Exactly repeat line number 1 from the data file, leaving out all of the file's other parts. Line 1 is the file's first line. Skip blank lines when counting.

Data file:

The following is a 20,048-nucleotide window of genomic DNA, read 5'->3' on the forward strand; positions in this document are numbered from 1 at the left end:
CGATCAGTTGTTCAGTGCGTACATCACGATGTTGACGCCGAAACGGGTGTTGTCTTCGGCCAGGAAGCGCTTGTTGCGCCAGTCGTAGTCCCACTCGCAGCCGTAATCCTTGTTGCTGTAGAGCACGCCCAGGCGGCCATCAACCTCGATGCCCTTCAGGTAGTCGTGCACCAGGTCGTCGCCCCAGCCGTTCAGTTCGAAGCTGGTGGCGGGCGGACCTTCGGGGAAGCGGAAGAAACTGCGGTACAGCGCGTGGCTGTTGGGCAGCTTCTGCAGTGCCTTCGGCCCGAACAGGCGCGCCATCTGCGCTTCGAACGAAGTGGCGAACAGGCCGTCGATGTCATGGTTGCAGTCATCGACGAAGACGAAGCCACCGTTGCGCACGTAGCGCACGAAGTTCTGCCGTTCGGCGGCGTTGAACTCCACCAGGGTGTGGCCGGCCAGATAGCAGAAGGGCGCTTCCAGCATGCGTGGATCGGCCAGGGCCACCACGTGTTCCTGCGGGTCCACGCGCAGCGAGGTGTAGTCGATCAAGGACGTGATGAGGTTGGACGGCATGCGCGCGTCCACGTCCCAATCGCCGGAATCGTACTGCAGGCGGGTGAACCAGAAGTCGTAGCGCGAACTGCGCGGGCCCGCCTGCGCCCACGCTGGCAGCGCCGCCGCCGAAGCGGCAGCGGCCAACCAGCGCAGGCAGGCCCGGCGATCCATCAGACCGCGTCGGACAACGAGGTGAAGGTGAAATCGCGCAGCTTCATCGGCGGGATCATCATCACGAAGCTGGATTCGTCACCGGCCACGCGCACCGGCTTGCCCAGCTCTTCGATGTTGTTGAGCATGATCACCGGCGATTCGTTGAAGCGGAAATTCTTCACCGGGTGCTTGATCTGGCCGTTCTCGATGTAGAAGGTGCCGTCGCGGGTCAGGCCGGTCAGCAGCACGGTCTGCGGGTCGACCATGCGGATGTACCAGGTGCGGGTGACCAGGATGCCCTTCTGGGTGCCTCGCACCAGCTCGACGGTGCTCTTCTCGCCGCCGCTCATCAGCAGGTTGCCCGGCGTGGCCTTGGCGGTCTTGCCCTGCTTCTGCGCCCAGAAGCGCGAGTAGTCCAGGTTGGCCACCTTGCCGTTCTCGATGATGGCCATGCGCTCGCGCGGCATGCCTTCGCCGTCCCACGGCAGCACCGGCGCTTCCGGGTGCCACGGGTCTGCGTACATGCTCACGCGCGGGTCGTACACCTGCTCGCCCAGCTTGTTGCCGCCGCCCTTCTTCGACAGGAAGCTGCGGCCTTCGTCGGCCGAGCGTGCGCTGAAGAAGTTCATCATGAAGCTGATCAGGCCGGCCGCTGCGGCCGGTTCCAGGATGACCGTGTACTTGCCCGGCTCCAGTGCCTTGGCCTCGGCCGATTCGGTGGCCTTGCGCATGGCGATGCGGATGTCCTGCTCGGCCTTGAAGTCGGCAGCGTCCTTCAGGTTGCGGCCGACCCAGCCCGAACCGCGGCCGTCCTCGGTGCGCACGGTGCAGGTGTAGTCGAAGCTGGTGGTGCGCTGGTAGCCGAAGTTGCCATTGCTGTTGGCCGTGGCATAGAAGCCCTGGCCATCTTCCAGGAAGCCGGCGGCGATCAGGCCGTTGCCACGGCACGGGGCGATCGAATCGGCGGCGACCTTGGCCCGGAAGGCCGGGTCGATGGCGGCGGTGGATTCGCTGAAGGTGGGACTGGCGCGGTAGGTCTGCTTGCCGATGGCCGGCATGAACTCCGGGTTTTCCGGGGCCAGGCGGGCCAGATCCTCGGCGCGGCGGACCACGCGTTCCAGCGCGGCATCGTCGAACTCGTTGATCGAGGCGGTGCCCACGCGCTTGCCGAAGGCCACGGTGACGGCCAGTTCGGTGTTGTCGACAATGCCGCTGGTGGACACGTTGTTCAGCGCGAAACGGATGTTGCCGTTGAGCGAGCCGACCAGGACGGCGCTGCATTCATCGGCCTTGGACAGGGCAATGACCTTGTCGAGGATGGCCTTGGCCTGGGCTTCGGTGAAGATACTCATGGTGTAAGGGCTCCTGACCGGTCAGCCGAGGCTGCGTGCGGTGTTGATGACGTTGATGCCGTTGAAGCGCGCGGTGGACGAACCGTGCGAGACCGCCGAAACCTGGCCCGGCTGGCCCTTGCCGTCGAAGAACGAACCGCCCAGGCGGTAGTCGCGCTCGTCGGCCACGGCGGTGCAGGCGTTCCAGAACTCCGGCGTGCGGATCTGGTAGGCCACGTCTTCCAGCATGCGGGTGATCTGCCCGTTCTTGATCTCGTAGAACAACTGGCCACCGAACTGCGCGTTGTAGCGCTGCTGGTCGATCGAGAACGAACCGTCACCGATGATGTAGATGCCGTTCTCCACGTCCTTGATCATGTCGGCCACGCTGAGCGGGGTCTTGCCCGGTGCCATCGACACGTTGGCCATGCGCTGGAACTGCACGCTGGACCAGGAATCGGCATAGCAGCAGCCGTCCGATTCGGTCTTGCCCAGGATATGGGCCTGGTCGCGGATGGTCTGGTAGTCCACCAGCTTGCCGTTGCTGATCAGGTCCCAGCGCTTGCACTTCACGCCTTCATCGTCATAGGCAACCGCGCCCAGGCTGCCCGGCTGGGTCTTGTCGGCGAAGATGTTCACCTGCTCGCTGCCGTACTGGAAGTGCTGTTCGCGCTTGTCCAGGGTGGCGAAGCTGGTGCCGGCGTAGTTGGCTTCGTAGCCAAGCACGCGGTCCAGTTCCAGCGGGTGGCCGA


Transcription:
The following is a 20,048-nucleotide window of genomic DNA, read 5'->3' on the forward strand; positions in this document are numbered from 1 at the left end: